Faith: A User’s Guide

Posted: March 20, 2012 in Uncategorized

Two faces of Buddha.

Can it be less than a year since I talked about faith/religion/and spirituality? What the hell kind of writing blog is this anyway?

Mine. And I have something to get off my chest.

Some of you might remember my earlier post on faith, Let’s Talk About Sects, Baby. If not, I’ve provided the link. It’s not necessary, but I’m going to reference a few of the same points here without being too repetitive. After all, that post was talking about how important it was to have faith, even though (and quite possibly because) it’s nutty. With this post, I’m going to try and provide something of a practical working guide to faith (you in the back, stop snickering).

My intention isn’t to tell you what to believe. I’d never presume to do that.

My intention isn’t even to tell you how to believe. Not exactly.

My intention is to offer tips on how to live your faith without being perceived as a sanctimonious prick and bully by those around you.

Why is this? Well, quite simply, because I keep an eye on the news. And it seems a lot of people in positions of authority could benefit from these tips. So buckle up. I’ll try to keep this short and sweet.

So let’s start with a quick primer. What is faith? Faith is, at it’s very root, a deep belief in something that guides our action, helps us determine how we live our life. Most importantly, and this is in the definition, faith is a strong personal belief in something that can’t be proven. And herein lies our first lesson. Let’s look at that description of faith because it’s important. I’ll highlight the important words for you.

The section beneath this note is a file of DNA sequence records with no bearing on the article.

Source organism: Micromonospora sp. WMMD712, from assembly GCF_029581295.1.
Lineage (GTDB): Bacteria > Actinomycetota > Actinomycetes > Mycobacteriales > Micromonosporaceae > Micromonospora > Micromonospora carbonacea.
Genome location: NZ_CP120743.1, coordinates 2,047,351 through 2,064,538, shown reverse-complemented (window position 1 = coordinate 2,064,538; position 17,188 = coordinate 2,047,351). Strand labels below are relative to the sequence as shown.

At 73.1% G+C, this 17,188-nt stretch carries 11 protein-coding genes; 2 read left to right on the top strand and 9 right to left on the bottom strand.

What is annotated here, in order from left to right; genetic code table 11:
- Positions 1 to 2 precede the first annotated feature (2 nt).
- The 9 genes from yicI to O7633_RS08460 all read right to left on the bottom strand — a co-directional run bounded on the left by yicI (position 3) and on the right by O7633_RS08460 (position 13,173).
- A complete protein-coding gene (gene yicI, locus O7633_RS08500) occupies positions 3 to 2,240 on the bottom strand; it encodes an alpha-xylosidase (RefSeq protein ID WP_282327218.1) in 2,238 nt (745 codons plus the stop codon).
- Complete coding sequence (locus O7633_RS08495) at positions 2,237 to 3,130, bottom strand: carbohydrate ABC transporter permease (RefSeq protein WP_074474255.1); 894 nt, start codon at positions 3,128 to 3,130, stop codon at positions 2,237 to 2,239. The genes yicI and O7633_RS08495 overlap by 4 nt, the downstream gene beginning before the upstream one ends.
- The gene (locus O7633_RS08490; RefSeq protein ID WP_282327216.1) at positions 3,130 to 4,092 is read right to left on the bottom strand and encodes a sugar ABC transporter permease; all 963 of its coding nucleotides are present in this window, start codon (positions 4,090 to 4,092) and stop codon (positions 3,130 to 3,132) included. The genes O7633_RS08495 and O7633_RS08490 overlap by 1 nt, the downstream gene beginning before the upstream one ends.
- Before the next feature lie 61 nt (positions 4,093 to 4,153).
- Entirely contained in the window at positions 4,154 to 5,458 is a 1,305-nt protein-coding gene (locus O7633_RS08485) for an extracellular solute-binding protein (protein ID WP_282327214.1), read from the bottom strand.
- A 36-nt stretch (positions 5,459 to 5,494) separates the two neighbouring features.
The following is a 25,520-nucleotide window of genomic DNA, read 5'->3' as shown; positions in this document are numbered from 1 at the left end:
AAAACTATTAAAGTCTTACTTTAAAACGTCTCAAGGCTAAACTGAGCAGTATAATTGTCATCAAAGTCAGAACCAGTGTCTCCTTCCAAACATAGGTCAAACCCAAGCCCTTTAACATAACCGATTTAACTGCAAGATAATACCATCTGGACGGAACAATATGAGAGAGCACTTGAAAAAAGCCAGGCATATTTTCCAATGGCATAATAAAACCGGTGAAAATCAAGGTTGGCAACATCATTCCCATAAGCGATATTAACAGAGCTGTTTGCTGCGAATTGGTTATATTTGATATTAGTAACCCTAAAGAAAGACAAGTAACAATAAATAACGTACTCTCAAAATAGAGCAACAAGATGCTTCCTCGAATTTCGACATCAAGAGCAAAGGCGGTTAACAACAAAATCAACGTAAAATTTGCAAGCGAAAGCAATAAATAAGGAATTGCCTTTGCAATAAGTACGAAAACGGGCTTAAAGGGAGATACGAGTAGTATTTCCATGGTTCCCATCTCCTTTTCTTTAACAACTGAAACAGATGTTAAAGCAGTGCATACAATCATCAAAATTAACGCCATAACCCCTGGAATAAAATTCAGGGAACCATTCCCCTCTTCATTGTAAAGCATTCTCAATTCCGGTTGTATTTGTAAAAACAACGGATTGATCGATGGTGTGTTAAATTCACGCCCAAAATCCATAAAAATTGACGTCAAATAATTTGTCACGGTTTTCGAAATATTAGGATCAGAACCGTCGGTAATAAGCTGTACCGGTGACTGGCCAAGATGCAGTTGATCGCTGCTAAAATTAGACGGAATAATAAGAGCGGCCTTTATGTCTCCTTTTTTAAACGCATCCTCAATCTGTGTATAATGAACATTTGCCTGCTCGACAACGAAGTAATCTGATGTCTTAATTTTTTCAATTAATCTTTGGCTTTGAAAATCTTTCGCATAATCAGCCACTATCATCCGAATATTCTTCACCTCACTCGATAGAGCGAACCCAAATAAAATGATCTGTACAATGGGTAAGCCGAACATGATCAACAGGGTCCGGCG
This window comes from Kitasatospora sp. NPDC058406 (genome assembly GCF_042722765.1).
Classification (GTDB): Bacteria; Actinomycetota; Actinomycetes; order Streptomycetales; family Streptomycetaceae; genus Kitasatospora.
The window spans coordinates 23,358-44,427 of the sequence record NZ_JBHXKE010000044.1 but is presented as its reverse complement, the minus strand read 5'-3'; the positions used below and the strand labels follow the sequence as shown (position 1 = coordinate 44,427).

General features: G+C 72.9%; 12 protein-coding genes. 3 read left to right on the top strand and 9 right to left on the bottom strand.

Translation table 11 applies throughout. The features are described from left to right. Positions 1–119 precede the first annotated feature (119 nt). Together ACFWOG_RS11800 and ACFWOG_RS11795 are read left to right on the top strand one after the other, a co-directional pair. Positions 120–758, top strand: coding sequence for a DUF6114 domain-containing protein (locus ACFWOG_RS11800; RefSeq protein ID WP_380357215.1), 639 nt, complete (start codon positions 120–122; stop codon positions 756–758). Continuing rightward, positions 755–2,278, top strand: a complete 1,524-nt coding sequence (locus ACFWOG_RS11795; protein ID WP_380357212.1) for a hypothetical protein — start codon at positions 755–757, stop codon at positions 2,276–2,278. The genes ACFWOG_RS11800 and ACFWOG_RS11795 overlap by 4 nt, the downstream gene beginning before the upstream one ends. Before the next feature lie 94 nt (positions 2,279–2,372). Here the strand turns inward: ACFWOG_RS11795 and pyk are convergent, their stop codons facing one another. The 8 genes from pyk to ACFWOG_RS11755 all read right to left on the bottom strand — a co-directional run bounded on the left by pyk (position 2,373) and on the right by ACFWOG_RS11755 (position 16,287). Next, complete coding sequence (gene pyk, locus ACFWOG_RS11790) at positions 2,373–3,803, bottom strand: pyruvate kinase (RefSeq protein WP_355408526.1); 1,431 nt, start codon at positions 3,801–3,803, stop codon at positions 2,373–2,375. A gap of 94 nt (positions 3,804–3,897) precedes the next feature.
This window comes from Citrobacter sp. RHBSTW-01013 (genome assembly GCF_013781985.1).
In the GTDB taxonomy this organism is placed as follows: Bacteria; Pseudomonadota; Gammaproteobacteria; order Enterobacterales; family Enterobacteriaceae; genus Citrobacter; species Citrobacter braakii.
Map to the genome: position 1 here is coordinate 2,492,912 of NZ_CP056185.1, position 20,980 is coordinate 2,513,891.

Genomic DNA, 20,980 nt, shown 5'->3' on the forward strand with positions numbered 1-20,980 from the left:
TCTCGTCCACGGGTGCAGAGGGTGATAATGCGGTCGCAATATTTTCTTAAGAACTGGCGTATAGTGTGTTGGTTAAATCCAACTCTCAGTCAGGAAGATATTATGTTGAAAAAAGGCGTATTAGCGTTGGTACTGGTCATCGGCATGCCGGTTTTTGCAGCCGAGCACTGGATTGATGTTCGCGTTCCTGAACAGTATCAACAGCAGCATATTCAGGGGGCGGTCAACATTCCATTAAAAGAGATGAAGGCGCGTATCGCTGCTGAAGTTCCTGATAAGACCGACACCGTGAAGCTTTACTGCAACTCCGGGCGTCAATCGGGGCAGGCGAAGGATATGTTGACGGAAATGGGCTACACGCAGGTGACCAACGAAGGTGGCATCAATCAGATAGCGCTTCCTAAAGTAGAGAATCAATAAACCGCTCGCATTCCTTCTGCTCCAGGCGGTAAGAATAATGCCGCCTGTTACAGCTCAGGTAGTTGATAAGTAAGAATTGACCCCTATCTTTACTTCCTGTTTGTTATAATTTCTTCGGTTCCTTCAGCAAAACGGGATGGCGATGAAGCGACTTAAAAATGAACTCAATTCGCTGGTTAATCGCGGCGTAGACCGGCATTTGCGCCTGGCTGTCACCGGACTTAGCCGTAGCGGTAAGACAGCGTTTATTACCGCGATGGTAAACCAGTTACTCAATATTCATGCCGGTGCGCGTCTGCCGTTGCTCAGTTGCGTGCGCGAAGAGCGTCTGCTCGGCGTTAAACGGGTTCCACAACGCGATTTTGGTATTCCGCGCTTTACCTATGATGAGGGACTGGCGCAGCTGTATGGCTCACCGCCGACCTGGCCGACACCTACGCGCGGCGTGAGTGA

Faith is, at it’s very root, a deep belief in something that guides our action, helps us determine how we live our life. Most importantly, and this is in the definition, faith is a strong personal belief in something that can’t be proven.

You see the key features there? Personal. Take for example abortion. (Like I said–I watch the news. And it is what prompted this post.) The only time faith should be a factor in the decision whether or not to have an abortion is if you’re the one having (or not having) it. You can believe with all your heart that abortion is murder, and that the mother is making a huge mistake and going to hell for her decision. It doesn’t matter. It is her decision. And quite frankly, it’s none of your business.

Because, and say it with me here, faith is personal. And the minute you start using your faith to make decisions for other people, to impose your faith on their lives, it’s no longer about faith. At that point, it’s about control.

Now, at this point the conversation tends to degenerate into quoting scriptures. One side uses quotes from their book to prove a point. The other side will either discount the book entirely as outdated and irrelevant, or summon up ridiculous and dated quotes that are also in the book.

We’re not going to do that for two reasons.